It’s been reported that in Atlanta, Buckhead has the least amount of public park space per capita. Jay Gould is working hard to change that.

JAY GOULD

JAY GOULD

STORY: Jill Becker
PHOTO: Sara Hanna

The Buckhead resident is the recently instated chairman of the board of HUB404, a proposed multi-purpose, 8-acre green space that would sit above Ga. 400. The president and CEO of Interface, a global flooring company that makes Flor carpet tiles, Gould took over as chair after a rebranding of the project, which was previously called POG 400 (as in the “park over Ga. 400”). “The project has been around for years but was languishing to be honest,” says the Ohio native, who holds an MBA from Harvard. “We needed to reframe the conversation. With the old name, it seemed grounded in Buckhead. We wanted to reframe it from a place in Buckhead to be a part of Atlanta as a whole.”

Give us the HUB404 elevator pitch.

It’s a new elevated green space where people across Atlanta can connect. It will extend from Peachtree Road to Lenox Road, and connect to the PATH400 and the BeltLine. We’re creating a gathering space out of thin air. We anticipate the ribbon cutting in 2025.

How will HUB404 compare to projects like the BeltLine or the High Line in New York City?

The High Line is a great example of what we’re trying to do with HUB404. I would love it to be that successful.

Why does Atlanta need HUB404?

Of the top 100 U.S. cities, Atlanta ranks 42nd in terms of parks systems. That part of Buckhead [where the HUB404 will be] wasn’t originally built for high-density living, but in the last 15 years there’s been an influx of condos and apartments. The goal is bringing people together in nature. Also, we anticipate it will bring 27,000 new jobs to the area. The BeltLine [demonstrates] how a park can change a community.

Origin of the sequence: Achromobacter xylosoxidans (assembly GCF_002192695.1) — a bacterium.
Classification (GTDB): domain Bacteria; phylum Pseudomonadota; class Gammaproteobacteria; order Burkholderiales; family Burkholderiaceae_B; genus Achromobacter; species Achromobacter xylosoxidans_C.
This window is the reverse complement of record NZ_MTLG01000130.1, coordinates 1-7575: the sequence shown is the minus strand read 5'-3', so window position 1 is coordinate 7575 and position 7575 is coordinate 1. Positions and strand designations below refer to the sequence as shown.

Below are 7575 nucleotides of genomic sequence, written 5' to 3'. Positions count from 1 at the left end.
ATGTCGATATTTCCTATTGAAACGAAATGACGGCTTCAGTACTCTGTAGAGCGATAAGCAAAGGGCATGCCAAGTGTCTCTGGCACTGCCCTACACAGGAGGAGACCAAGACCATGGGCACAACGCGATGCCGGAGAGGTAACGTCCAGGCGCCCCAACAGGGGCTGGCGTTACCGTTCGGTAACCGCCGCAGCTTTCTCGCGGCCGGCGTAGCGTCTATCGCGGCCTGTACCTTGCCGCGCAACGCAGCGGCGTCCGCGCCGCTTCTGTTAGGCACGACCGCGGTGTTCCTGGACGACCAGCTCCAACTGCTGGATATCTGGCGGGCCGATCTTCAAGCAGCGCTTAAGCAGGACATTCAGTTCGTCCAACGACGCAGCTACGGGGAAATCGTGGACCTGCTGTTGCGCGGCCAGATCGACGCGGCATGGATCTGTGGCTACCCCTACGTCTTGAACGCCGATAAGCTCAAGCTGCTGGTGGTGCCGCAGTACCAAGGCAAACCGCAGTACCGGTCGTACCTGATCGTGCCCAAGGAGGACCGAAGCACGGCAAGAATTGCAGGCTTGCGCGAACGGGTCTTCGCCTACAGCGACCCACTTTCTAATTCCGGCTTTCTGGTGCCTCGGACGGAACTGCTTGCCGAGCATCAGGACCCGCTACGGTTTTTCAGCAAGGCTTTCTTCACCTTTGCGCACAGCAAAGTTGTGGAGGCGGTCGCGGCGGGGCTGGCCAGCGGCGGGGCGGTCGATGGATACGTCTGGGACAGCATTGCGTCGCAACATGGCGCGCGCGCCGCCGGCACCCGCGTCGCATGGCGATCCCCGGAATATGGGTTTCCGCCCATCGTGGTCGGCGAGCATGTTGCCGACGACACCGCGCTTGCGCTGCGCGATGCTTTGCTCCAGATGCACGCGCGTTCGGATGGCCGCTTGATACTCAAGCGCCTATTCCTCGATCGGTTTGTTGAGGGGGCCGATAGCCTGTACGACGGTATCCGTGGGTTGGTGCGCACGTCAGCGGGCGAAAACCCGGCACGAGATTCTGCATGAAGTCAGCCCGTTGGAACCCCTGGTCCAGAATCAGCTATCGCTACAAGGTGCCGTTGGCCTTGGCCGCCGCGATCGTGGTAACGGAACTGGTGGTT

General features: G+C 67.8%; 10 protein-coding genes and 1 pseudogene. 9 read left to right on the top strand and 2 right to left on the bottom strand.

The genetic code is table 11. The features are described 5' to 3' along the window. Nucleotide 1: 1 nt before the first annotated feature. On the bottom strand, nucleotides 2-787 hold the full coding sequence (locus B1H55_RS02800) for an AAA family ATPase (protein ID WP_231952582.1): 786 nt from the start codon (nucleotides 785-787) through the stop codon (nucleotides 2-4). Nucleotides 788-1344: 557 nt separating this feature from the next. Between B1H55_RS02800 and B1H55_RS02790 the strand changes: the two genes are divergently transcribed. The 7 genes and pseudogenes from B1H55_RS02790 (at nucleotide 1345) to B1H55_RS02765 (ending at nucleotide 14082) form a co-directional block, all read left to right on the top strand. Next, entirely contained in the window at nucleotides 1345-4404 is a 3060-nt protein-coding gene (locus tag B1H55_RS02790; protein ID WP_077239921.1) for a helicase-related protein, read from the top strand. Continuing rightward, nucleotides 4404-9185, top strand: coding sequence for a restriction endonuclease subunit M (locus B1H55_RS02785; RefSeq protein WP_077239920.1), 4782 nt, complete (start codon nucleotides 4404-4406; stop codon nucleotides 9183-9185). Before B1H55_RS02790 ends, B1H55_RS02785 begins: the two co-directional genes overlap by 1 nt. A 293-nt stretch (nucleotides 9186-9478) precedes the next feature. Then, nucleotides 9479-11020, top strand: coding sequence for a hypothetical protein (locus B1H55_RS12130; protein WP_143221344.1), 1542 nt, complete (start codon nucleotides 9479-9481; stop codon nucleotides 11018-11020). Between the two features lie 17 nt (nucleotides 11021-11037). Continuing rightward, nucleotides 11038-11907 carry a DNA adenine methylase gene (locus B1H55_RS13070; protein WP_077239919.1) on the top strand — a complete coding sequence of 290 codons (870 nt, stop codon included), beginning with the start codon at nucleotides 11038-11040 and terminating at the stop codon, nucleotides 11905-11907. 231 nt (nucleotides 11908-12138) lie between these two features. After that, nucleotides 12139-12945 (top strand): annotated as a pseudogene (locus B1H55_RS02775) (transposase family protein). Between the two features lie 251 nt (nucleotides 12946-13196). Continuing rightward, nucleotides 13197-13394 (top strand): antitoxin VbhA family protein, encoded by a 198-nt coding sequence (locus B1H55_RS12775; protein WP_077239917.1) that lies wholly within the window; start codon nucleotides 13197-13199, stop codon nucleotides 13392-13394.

What is the status of things?

We’re currently in fundraising mode. We’ve done the first engineering study, and now we need to figure out the details of what the construction will take. We’ve articulated the vision; now the true work starts.

What’s been the biggest obstacle so far?

It’s a public/private partnership involving the Department of Transportation, MARTA and other state and city agencies, so it’s complicated. Having the Buckhead Community Improvement District and [its executive director] Jim Durrett involved is so important. Jim understands how to navigate these things.

Another one of the things you’re passionate about is the environment.

I was a climate change skeptic five years ago, but now I go around the world talking about it. One of my goals for Interface is to have a negative carbon footprint with no offsets by 2040. I also currently have 900 Interface employees following me in doing Meatless Mondays, [which severely reduces the amount of carbon dioxide released] into the air.

This is our fitness issue. What do you do to stay in shape?

I work out at the gym at the Sovereign, where I live. And I swim at the pool at the Waldorf Astoria. I have a membership to their spa. I swim with a snorkel and underwater iPod.

What do you listen to?

Books on tape. I just finished listening to the biography of [New England Patriots’ coach] Bill Belichick.

What do you like to do in your off-time?

My family and I have a home in Savannah, and I love to go boating, fishing and jet-skiing. We get out there three or four times a year.

What are your go-to places in Buckhead?

Bistro Niko. It’s in my building, so it’s like our kitchen. We go there probably three times a week. And you can usually find me at Sunday brunch at Le Bilboquet. It’s a great place to have champagne and people watch. And I can bring my dog, Moxie, a miniature rat terrier, with me.

What’s something on your bucket list?

I’ve never been to Patagonia. I would love to go and experience all that nature.